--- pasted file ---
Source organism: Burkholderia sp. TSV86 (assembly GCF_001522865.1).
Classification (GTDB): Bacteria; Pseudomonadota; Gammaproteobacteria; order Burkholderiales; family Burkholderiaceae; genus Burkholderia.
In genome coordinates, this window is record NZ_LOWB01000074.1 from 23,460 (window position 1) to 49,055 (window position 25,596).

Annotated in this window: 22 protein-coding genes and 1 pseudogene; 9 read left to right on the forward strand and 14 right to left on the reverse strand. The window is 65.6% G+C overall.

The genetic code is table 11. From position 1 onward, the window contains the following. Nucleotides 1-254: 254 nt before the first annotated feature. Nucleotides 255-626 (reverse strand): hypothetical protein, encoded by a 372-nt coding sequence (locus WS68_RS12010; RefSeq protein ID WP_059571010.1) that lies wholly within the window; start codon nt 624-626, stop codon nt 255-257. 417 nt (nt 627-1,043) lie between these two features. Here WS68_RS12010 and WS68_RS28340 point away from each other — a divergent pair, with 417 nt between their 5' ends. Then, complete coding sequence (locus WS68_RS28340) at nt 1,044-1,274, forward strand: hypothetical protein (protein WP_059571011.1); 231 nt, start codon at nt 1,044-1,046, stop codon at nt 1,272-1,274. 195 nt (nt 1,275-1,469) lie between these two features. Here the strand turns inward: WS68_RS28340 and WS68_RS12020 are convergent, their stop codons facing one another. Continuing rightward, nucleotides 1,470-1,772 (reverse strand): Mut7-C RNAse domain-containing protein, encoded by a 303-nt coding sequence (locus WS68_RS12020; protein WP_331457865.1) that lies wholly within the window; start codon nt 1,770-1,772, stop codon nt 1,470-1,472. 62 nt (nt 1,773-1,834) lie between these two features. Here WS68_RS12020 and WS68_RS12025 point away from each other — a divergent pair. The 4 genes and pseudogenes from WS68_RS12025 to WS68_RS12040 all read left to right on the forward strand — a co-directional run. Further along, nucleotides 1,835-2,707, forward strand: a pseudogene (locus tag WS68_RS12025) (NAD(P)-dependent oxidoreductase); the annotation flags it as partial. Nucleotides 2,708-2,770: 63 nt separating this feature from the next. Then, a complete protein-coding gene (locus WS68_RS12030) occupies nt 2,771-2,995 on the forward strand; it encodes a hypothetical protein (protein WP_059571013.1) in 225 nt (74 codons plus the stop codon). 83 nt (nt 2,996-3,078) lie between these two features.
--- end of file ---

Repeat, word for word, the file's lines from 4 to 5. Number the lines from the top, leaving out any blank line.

Annotated in this window: 22 protein-coding genes and 1 pseudogene; 9 read left to right on the forward strand and 14 right to left on the reverse strand. The window is 65.6% G+C overall.

The genetic code is table 11. From position 1 onward, the window contains the following. Nucleotides 1-254: 254 nt before the first annotated feature. Nucleotides 255-626 (reverse strand): hypothetical protein, encoded by a 372-nt coding sequence (locus WS68_RS12010; RefSeq protein ID WP_059571010.1) that lies wholly within the window; start codon nt 624-626, stop codon nt 255-257. 417 nt (nt 627-1,043) lie between these two features. Here WS68_RS12010 and WS68_RS28340 point away from each other — a divergent pair, with 417 nt between their 5' ends. Then, complete coding sequence (locus WS68_RS28340) at nt 1,044-1,274, forward strand: hypothetical protein (protein WP_059571011.1); 231 nt, start codon at nt 1,044-1,046, stop codon at nt 1,272-1,274. 195 nt (nt 1,275-1,469) lie between these two features. Here the strand turns inward: WS68_RS28340 and WS68_RS12020 are convergent, their stop codons facing one another. Continuing rightward, nucleotides 1,470-1,772 (reverse strand): Mut7-C RNAse domain-containing protein, encoded by a 303-nt coding sequence (locus WS68_RS12020; protein WP_331457865.1) that lies wholly within the window; start codon nt 1,770-1,772, stop codon nt 1,470-1,472. 62 nt (nt 1,773-1,834) lie between these two features. Here WS68_RS12020 and WS68_RS12025 point away from each other — a divergent pair. The 4 genes and pseudogenes from WS68_RS12025 to WS68_RS12040 all read left to right on the forward strand — a co-directional run. Further along, nucleotides 1,835-2,707, forward strand: a pseudogene (locus tag WS68_RS12025) (NAD(P)-dependent oxidoreductase); the annotation flags it as partial. Nucleotides 2,708-2,770: 63 nt separating this feature from the next. Then, a complete protein-coding gene (locus WS68_RS12030) occupies nt 2,771-2,995 on the forward strand; it encodes a hypothetical protein (protein WP_059571013.1) in 225 nt (74 codons plus the stop codon). 83 nt (nt 2,996-3,078) lie between these two features.